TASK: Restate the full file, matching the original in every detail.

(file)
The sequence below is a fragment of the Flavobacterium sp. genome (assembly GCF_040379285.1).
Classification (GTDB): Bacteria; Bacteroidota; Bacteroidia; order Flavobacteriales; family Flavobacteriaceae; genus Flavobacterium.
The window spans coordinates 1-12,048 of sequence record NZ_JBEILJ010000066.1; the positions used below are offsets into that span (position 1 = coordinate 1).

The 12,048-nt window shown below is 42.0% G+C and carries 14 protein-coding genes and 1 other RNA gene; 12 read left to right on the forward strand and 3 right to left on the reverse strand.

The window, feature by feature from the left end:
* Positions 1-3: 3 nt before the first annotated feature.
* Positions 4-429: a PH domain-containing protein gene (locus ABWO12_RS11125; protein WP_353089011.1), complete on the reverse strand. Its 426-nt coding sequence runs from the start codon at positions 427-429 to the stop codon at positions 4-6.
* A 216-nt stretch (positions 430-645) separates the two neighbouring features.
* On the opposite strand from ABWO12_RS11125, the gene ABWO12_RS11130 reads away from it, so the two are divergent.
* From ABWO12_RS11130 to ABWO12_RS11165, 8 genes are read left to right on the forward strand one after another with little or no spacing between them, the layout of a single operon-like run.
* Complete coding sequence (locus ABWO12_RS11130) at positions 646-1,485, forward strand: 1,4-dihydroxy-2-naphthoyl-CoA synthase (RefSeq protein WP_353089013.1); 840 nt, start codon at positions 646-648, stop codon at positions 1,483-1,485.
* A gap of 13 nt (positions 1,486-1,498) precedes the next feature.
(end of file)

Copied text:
The sequence below is a fragment of the Flavobacterium sp. genome (assembly GCF_040379285.1).
Classification (GTDB): Bacteria; Bacteroidota; Bacteroidia; order Flavobacteriales; family Flavobacteriaceae; genus Flavobacterium.
The window spans coordinates 1-12,048 of sequence record NZ_JBEILJ010000066.1; the positions used below are offsets into that span (position 1 = coordinate 1).

The 12,048-nt window shown below is 42.0% G+C and carries 14 protein-coding genes and 1 other RNA gene; 12 read left to right on the forward strand and 3 right to left on the reverse strand.

The window, feature by feature from the left end:
* Positions 1-3: 3 nt before the first annotated feature.
* Positions 4-429: a PH domain-containing protein gene (locus ABWO12_RS11125; protein WP_353089011.1), complete on the reverse strand. Its 426-nt coding sequence runs from the start codon at positions 427-429 to the stop codon at positions 4-6.
* A 216-nt stretch (positions 430-645) separates the two neighbouring features.
* On the opposite strand from ABWO12_RS11125, the gene ABWO12_RS11130 reads away from it, so the two are divergent.
* From ABWO12_RS11130 to ABWO12_RS11165, 8 genes are read left to right on the forward strand one after another with little or no spacing between them, the layout of a single operon-like run.
* Complete coding sequence (locus ABWO12_RS11130) at positions 646-1,485, forward strand: 1,4-dihydroxy-2-naphthoyl-CoA synthase (RefSeq protein WP_353089013.1); 840 nt, start codon at positions 646-648, stop codon at positions 1,483-1,485.
* A gap of 13 nt (positions 1,486-1,498) precedes the next feature.